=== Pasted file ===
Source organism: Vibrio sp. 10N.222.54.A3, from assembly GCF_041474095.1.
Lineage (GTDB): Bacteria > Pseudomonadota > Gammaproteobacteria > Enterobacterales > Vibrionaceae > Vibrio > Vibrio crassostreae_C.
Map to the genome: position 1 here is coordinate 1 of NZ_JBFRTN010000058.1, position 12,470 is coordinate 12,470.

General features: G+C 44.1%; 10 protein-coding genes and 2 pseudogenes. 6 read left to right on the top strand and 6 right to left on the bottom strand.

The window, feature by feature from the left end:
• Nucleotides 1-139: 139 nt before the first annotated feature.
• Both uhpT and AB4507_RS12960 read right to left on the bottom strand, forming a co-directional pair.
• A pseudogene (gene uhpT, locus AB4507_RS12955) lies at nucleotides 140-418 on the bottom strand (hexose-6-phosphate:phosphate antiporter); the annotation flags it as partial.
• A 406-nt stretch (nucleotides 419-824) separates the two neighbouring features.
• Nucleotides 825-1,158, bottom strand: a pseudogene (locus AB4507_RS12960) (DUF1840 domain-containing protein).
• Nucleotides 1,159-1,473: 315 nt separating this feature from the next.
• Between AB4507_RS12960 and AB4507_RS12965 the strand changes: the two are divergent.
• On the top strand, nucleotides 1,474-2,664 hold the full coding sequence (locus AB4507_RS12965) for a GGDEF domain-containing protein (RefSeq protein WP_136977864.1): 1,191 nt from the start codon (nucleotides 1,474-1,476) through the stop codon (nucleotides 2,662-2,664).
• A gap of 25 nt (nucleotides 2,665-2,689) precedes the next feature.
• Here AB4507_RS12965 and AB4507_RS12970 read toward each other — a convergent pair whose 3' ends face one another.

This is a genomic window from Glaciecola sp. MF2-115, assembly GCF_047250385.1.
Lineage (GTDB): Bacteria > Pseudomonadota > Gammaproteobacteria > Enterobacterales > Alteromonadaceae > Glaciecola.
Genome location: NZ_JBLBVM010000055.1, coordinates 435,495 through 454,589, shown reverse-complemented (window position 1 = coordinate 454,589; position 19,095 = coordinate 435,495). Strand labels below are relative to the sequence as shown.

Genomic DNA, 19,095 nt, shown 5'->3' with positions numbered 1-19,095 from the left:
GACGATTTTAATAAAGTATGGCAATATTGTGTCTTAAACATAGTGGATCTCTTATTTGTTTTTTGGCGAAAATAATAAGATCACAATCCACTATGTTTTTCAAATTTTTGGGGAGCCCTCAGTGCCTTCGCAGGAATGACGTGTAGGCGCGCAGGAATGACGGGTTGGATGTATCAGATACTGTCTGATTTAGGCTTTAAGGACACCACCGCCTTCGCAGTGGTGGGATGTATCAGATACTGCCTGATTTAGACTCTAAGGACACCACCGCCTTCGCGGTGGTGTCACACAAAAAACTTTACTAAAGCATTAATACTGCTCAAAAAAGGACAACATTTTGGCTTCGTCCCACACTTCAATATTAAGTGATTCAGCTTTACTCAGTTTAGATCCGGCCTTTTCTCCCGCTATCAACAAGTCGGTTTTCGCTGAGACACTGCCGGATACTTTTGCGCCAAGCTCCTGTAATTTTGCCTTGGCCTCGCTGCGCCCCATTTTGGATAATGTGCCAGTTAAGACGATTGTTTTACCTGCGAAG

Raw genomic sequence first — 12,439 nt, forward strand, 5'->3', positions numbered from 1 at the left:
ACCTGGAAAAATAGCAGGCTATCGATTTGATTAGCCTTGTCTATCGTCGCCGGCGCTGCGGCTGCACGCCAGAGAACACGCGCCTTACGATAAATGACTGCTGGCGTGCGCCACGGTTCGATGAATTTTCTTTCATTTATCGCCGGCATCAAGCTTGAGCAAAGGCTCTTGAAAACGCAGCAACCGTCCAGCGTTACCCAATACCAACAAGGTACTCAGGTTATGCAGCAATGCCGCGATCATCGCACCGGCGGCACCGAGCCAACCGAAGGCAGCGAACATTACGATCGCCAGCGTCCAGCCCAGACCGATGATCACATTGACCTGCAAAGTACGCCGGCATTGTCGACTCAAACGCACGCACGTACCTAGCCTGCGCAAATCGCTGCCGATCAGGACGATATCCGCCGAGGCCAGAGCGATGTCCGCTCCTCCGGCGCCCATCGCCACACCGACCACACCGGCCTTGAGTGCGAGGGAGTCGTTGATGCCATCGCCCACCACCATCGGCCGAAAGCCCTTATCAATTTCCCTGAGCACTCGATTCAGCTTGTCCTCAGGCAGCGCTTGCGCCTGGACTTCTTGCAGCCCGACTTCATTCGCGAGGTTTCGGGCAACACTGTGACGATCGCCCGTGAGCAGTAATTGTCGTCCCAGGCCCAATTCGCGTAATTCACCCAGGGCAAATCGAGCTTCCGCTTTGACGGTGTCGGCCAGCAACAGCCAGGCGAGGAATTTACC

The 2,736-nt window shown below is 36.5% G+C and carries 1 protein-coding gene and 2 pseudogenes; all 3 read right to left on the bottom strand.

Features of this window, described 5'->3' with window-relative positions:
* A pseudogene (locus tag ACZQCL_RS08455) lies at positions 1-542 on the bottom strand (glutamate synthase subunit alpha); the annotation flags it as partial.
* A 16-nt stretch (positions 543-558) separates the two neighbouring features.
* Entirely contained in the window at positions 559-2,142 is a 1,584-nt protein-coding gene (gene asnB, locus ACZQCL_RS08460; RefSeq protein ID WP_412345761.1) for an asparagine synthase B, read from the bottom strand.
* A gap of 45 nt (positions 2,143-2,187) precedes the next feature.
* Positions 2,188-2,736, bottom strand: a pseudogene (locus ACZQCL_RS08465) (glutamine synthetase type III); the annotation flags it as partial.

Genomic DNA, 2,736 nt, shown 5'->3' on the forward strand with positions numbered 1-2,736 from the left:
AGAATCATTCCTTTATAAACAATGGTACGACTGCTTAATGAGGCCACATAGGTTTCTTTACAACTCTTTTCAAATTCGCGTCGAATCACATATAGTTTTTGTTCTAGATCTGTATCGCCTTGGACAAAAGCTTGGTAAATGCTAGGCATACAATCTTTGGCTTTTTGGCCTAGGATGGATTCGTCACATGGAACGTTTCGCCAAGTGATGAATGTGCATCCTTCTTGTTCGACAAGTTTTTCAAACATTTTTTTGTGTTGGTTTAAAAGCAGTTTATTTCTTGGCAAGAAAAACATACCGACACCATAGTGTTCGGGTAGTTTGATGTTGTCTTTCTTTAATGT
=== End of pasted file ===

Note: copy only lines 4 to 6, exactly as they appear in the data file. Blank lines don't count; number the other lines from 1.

General features: G+C 44.1%; 10 protein-coding genes and 2 pseudogenes. 6 read left to right on the top strand and 6 right to left on the bottom strand.

The window, feature by feature from the left end:
• Nucleotides 1-139: 139 nt before the first annotated feature.